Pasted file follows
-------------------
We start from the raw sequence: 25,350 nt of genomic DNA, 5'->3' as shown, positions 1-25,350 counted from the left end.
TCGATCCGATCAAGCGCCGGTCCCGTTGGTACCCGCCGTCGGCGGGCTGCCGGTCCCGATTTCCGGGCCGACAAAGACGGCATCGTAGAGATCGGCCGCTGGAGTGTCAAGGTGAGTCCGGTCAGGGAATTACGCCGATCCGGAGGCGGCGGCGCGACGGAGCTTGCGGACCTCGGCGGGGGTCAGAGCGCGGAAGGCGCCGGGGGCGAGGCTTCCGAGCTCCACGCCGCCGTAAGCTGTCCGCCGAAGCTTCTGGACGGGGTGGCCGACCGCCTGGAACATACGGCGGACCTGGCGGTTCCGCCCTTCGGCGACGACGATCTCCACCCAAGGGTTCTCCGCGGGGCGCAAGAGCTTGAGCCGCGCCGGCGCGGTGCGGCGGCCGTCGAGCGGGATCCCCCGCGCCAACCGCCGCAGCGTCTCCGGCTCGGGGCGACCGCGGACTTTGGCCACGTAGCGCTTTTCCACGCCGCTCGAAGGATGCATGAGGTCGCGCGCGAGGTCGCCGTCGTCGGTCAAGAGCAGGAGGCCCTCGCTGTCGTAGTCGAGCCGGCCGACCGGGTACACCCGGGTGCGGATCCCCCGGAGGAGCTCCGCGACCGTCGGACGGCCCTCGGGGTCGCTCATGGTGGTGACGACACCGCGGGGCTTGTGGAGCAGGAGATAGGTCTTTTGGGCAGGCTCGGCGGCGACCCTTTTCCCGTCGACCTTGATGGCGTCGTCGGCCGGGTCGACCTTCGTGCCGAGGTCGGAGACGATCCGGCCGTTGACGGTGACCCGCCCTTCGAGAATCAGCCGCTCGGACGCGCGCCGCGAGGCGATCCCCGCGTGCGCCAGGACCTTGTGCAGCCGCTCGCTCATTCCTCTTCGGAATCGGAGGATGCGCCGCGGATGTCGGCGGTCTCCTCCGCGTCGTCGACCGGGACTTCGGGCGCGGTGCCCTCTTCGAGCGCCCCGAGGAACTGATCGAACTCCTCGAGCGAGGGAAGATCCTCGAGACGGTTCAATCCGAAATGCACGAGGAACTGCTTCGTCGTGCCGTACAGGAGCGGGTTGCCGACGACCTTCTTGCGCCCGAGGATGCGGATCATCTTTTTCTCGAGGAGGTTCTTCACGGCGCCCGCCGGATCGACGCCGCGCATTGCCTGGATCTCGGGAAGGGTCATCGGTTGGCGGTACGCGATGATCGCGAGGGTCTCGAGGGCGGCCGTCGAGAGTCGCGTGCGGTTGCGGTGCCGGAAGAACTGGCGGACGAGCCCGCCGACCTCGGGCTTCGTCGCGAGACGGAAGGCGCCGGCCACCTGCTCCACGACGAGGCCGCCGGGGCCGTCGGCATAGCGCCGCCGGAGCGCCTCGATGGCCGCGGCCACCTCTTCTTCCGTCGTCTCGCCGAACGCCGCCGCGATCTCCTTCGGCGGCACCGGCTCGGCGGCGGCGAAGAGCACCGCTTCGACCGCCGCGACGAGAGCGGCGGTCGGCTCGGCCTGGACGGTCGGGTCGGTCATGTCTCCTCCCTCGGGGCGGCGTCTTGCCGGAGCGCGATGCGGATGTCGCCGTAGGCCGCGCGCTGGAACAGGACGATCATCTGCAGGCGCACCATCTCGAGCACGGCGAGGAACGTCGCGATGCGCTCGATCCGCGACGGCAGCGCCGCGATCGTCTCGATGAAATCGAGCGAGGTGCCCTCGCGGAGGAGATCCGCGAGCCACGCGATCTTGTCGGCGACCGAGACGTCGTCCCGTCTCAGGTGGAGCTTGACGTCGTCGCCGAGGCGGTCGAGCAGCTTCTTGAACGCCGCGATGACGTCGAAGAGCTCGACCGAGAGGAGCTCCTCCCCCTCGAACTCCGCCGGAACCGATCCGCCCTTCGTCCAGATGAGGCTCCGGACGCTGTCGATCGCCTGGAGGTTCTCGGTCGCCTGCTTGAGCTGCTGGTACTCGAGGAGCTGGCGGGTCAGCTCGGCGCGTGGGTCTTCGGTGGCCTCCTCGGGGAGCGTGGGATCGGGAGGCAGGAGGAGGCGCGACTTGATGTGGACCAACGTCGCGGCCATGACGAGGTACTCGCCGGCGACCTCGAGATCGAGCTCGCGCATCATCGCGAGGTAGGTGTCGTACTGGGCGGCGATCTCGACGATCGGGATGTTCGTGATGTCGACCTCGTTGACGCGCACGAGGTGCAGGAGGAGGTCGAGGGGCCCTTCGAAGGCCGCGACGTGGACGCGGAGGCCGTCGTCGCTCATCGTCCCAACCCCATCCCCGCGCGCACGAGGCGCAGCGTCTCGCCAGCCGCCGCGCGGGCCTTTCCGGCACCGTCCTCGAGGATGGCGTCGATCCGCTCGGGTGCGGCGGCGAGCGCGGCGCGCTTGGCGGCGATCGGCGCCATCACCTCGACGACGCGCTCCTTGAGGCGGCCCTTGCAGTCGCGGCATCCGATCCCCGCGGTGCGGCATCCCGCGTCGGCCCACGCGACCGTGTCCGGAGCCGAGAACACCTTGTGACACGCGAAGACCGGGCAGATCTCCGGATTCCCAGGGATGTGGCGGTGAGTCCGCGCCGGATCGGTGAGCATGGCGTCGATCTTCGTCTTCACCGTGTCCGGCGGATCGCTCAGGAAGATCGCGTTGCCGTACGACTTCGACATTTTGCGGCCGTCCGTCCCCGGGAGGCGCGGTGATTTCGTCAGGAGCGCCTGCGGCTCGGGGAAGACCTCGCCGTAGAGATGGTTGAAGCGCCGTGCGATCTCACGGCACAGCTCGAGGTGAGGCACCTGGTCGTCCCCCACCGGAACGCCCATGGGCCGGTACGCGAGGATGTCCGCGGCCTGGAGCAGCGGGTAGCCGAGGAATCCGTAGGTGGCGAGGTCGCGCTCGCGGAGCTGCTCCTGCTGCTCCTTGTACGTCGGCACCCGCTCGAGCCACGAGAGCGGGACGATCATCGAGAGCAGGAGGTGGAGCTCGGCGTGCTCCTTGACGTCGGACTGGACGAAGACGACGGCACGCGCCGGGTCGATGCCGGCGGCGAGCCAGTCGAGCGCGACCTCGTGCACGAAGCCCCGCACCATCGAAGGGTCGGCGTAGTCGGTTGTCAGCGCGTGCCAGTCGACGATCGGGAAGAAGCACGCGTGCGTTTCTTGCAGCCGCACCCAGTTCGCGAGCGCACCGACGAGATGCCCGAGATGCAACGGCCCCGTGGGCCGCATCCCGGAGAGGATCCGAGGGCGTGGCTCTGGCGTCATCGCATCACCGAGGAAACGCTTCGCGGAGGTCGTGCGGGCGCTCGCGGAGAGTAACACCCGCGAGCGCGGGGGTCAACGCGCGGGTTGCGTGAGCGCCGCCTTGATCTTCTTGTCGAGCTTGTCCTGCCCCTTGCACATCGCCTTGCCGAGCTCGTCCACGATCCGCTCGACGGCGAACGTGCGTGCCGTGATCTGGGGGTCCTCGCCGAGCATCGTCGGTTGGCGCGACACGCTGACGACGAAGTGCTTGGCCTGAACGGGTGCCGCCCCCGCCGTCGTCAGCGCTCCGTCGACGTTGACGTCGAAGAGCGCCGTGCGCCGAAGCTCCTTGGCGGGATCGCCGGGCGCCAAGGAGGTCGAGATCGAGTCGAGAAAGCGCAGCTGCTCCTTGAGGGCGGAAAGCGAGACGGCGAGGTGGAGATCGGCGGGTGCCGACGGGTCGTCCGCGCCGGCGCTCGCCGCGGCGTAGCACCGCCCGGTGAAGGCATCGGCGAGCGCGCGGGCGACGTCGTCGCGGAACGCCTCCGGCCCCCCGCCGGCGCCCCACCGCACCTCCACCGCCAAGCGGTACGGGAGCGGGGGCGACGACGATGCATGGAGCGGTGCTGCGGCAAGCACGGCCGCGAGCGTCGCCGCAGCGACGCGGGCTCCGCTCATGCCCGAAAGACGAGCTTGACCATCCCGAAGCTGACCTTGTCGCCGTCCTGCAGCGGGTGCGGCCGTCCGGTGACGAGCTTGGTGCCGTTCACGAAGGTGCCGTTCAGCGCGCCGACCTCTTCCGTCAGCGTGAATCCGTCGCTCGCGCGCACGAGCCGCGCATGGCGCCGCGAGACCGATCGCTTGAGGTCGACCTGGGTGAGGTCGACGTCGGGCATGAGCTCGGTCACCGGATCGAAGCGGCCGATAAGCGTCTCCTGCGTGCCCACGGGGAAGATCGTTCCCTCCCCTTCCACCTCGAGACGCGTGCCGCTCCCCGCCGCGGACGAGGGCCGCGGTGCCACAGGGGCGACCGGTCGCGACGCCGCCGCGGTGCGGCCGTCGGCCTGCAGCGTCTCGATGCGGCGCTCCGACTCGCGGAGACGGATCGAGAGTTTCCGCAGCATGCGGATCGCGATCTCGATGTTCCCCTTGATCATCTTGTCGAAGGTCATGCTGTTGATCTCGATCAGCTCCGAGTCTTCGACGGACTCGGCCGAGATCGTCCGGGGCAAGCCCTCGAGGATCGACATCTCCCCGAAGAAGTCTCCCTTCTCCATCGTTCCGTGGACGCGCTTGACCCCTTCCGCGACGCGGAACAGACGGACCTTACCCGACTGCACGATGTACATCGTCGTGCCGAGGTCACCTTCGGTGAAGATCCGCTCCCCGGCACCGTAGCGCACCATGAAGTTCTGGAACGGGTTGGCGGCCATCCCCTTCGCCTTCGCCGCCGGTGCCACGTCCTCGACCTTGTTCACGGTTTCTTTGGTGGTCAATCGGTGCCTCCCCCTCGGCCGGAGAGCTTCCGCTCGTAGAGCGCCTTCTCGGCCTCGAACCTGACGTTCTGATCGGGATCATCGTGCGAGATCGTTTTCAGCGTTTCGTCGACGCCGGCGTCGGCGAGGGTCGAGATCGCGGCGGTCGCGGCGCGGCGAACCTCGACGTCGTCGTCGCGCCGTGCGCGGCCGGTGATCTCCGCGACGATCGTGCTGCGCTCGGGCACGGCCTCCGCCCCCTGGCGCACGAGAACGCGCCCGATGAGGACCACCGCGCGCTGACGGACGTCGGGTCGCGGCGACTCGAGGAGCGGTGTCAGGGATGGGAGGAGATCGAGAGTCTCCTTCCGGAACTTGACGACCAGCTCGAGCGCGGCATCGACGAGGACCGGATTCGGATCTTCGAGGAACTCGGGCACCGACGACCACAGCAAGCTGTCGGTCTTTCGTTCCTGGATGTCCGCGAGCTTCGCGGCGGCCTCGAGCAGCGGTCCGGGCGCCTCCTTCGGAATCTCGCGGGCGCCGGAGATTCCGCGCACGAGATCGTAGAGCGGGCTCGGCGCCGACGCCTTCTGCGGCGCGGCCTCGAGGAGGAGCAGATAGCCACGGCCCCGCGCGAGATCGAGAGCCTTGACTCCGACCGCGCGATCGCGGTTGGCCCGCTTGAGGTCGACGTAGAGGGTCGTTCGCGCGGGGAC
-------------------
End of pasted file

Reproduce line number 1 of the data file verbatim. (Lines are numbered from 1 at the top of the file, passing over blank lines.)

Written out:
We start from the raw sequence: 25,350 nt of genomic DNA, 5'->3' as shown, positions 1-25,350 counted from the left end.